I was online when the news of the demonetisation trickled in. Too engrossed in the final moments of the Trump Hillary showdown, I wondered why the Prime Minister was talking about currency that had been phased out long ago. And then it slowly sinked in. He was referring to the money lying in my wallet. As he ominously declared that the notes would lose legal tender I thought of the million Cinderellas whose riches would turn into rags at the stroke of midnight.
I sat marvelling at the act, its intention, its execution and far reaching implications. Chutzpah was the word which kept resonating in my mind, brazen boldness. I watched news bulletins and listened as analysts fumbled on the issue. The newscasters had prepared for the American Presidential Elections. Trump leading the fray was a surprise, this was a shock and completely out of syllabus.
While I was looking for answers there was a scramble for damage control all around. People rushed to their trusted jewellers to invest in the yellow metal. Their trust was somewhat betrayed as gold prices climbed higher with each foot fall. Those who could think out of the box explored other avenues. Swanky automobiles, expensive gadgets, luxury holidays all were bought in the few hours before money lost its power.
A friend was waiting to pay for a T shirt he had bought in a mall. The woman ahead was getting gift cards made. As she fished out money from various pockets of her big designer purse and got dozens of cards made my friend became restless and left without making his purchase. It was only when he was on his way home that her ingenuity hit him. She had effectively turned lacs of rupees into legit money in the form of gift cards which could be used later.
To ensure that travellers do not get stuck the government announced that train and air tickets could be bought with old currency. Suddenly the sale of first class AC train tickets went up. People bought whatever tickets were available with a plan to get them refunded. It took a while for the government to realise and close the route. Similarly people bought large supply of medicines because the government had compassionately allowed old notes in chemist shops. A man bought diapers worth thirty thousand rupees to put his tainted money to use. Now he has to produce enough babies to taint the diapers!
For most of us fuel efficiency is the most important feature of an automobile. ‘Average kitna deti hai?’ is the first question any true blue blooded Indian will ask. Now people have stopped cribbing about their petrol guzzling cars. Since the government has allowed old currency to be used in petrol pumps an empty tank comes as a relief, a chance to put old cash to use before relieving it.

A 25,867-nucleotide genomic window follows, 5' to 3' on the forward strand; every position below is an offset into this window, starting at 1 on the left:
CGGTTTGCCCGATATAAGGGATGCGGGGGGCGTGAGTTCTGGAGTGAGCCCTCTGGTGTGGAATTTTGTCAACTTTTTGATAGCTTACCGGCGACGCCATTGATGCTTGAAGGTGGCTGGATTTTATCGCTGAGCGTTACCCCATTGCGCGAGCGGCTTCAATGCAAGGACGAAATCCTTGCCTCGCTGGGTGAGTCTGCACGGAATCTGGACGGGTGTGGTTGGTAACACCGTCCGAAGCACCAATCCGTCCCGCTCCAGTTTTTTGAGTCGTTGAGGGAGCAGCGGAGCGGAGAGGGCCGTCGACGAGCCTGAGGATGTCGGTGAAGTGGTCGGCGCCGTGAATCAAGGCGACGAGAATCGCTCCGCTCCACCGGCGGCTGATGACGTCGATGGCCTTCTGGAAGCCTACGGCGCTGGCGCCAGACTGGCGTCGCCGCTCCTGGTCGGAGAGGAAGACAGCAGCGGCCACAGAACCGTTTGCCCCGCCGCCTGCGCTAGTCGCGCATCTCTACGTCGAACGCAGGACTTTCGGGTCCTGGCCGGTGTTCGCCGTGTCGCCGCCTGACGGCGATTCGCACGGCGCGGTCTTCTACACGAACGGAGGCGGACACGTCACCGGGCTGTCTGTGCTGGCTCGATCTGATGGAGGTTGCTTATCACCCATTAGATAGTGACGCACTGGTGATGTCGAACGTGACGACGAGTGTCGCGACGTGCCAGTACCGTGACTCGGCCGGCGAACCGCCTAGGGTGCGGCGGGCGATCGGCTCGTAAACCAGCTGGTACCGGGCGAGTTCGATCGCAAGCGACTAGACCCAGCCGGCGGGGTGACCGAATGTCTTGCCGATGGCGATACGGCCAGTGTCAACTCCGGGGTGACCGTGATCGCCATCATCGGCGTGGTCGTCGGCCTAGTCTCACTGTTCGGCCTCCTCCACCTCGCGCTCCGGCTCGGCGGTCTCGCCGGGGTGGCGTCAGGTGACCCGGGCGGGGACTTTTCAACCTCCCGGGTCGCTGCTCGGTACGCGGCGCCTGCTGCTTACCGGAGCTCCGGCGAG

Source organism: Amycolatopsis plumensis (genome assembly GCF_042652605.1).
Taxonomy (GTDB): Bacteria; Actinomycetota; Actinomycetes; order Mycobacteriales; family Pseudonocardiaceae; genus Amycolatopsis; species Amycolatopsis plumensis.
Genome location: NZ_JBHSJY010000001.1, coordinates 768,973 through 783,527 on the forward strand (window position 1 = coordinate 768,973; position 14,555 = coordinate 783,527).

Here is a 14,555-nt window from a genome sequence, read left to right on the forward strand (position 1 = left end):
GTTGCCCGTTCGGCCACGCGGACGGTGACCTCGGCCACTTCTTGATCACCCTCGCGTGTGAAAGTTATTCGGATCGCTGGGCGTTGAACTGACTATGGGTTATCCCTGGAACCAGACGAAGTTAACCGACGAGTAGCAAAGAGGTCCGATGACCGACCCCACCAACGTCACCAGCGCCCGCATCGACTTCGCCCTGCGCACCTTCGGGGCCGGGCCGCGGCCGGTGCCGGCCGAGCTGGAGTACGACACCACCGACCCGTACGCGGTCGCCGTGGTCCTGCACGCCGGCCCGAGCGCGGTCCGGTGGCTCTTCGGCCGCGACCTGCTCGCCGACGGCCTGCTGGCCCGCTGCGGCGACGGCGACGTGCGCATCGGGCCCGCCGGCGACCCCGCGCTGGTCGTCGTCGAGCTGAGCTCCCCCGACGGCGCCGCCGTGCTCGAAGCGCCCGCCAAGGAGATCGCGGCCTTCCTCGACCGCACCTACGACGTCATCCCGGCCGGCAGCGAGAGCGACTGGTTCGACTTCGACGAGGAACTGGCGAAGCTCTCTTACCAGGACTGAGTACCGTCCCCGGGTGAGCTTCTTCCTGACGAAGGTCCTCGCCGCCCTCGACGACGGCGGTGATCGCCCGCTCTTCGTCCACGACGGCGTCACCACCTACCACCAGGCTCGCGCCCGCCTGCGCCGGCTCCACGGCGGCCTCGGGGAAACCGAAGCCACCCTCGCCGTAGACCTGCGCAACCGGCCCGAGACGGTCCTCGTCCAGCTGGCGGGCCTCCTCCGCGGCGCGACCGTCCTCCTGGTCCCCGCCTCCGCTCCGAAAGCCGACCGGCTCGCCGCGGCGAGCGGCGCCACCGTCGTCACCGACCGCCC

To say that the move took out the extravaganza from the fat Indian marriage is an understatement. This segment is worst hit as all the money which turns a wedding into a spectacle is paid in cash. I came across a bridegroom who looked rather grumpy with his garland made of thousand rupee notes. It didn’t help that his friends were making jokes about his ‘junk’ jewellery. As the baraat made its way to the bride’s home with the usual singing, dancing and showering of currency notes, I noticed there were more people scrambling for hundred rupee notes than the higher denominator ones. After a while the shower of small notes stopped. Perhaps the dispenser realised that he would need money for breakfast.
After a restless night a lady in the neighbourhood woke up early and visited the temple. She was not seeking solace in God as one would think. She had gone looking for small change but was beaten to it by some other enlightened soul. Only 500/- and 1000/- bills lay at the idol’s feet.
Happily, the last week was not only about milking the cow dry before abandoning it. It was also a time for camaraderie, introspection and realising the importance of the petty hundred rupee bill. A friend recounts how he had gone to buy munchies for his parents and spent two hundred instead of the intended three hundred. At the time he felt that the saved money could be put to better use. Now he feels guilty and wonders whether he was being wise or otherwise, just stingy.
With news of people buying gold at unheard of rates, leaving sackfuls of notes on roadsides and burning money I felt a little alienated , a little morose. A friend suggested I burn a sack of newspapers just to raise a stink. I don’t think that will work. Burnt currency smells different, perhaps, because the heart burns with it.
( published in my column in the Sunday Tribune on 20/11/2016)